And this brings us to the gross disconnect between the corporate world and the rest of the United States.
Nike represents the latest in a string of corporate actions openly displaying disdain for American foundational principles and institutions. Although they deny actively doing so, Facebook, Google, and Twitter have demonstrated their hostilities to conservative views by suppressing and otherwise shunning them. Google has fostered a work environment averse to supporters of Donald Trump and expressers of conservative dogma. Bank of America has demonstrated its opposition to the Second Amendment and its proponents by refusing to lend money to gun manufacturers. And earlier this year, Yeti announced it would be ending its relationship with the NRA, lest we forget that Yeti is an ice cooler manufacturer, and sportsmen, many of whom relish their Second Amendment rights, love coolers. And who can forget Walt Disney, the bastion of childhood innocence, and its open disregard for the concerns of countless American parents through its open embrace of gay days at its theme parks?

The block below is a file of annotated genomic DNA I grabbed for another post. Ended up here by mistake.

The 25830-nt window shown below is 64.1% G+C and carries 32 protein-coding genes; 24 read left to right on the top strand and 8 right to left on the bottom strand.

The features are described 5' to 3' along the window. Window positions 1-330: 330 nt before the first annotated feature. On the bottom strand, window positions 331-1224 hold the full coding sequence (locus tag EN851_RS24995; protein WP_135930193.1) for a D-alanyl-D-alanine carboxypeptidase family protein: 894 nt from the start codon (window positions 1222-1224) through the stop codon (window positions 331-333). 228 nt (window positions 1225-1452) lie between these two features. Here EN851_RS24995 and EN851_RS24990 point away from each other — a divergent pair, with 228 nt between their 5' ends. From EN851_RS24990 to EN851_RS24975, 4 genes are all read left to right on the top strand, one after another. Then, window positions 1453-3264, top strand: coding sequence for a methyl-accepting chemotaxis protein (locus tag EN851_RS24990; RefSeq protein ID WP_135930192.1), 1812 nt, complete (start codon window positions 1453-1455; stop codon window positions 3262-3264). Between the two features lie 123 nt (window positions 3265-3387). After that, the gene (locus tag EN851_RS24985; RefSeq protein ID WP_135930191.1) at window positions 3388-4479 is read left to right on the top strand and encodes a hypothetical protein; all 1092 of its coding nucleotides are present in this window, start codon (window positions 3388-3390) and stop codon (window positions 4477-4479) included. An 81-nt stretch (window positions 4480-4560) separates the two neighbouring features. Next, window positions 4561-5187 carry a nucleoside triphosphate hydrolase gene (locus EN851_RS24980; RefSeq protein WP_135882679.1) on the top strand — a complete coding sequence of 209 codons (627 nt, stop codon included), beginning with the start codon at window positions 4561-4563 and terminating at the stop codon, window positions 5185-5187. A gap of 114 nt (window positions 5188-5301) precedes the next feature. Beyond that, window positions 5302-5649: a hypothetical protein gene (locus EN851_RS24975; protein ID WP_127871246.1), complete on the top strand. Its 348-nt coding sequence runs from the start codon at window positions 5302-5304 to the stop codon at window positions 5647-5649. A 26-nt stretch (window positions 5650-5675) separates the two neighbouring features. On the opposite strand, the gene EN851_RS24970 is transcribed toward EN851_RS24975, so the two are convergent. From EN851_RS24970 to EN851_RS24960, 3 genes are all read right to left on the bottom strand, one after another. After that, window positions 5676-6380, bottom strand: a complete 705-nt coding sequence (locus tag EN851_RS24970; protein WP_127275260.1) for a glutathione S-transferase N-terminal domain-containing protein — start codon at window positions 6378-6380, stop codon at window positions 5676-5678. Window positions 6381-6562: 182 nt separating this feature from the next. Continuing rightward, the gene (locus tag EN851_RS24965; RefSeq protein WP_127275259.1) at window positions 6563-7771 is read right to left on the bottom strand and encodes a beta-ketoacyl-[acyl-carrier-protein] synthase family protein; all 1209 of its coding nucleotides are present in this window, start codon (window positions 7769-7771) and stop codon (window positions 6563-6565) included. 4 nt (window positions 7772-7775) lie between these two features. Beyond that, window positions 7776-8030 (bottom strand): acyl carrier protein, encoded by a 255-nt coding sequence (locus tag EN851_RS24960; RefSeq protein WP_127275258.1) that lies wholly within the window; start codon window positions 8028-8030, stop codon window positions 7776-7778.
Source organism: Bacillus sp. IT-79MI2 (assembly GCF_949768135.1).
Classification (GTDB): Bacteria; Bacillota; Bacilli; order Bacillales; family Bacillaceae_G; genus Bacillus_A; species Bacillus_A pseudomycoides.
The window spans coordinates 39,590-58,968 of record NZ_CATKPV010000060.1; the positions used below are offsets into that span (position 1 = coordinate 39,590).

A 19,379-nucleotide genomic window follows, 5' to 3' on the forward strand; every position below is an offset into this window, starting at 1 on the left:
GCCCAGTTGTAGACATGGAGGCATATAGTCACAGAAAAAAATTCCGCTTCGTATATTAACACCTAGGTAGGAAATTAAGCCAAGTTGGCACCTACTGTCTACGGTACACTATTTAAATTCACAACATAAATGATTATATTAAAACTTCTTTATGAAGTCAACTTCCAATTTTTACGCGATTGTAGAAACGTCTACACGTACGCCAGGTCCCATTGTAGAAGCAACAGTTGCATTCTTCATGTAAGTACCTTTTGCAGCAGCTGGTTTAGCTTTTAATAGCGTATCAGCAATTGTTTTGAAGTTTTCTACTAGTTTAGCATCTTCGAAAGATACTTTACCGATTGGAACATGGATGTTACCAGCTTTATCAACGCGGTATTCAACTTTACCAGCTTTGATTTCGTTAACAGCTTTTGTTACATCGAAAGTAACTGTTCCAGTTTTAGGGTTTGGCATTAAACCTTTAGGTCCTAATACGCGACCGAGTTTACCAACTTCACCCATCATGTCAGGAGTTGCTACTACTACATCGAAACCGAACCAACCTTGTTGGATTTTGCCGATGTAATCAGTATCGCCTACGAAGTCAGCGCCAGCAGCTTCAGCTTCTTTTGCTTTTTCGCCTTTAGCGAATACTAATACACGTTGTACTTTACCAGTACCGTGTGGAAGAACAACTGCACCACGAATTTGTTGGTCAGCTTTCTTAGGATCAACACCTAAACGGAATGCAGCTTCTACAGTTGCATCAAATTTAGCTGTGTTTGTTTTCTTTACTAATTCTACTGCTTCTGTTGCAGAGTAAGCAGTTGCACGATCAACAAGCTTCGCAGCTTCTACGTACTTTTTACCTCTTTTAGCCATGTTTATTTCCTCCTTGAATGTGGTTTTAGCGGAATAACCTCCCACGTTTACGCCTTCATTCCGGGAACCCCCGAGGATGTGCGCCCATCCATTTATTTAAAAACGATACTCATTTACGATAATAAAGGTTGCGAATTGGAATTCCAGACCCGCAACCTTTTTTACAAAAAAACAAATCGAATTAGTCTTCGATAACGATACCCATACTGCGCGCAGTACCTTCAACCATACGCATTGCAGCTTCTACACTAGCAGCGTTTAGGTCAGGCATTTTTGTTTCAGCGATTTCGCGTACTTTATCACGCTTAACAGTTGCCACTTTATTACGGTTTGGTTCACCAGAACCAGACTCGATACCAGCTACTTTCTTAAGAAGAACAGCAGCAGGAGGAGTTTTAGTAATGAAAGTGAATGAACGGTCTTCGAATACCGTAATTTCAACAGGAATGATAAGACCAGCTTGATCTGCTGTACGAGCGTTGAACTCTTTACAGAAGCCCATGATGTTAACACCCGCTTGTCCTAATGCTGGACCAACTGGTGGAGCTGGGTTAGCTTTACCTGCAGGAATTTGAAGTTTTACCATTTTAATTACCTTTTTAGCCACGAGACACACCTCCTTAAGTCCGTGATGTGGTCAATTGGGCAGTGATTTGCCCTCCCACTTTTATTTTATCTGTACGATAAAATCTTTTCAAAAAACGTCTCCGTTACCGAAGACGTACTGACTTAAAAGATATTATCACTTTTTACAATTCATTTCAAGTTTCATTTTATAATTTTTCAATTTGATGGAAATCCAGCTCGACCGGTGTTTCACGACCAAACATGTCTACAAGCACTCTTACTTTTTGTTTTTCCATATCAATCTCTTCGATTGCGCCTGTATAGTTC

So what is it about corporate culture that shuns traditional American values and does not fear insulting America's geographical midsection?
I have a theory.
Over the past few decades we have witnessed corporate America's adoption of political correctness. It was a path of least resistance led by its attorney and marketing ranks in the hopes of never insulting anyone and not losing any potential business. The infiltration of political correctness coupled with the country's continued moral decay and the lesser appreciation of all things American by our youth have allowed this subgroup to set up a stronghold in our nation's corporate institutions. Until now, people like you and me have not pushed back. But these organizations are massive influences in our culture and in the national perception of normalcy. Their increasing aversion to American core beliefs has now become noticeable and increasingly brazen, and may have finally triggered a backlash. Whether it's too late for Americans to reverse the tide, of course, remains to be seen.
Nike's of course is a totally different problem. Nike's action wasn't so much an act of progressive political correctness, but rather sheer buffoonery. Theirs is a mistake so colossal, it may actually take its place as the greatest marketing error in history. Until they rectify this situation, for them there will be a new slogan, "Nike. Just Stupid."
Dr. Julio Gonzalez is an orthopaedic surgeon and lawyer living in Venice, Florida. He is the author of The Federalist Pages and serves in the Florida House of Representatives. He can be reached through www.thefederalistpages.comto arrange a lecture or book signing.
Julio Gonzalez, M.D., J.D.
Dr. Gonzalez is an orthopedic surgeon and lawyer serving as State Representative for South Sarasota County in Florida. He is the author of The Federalist Pages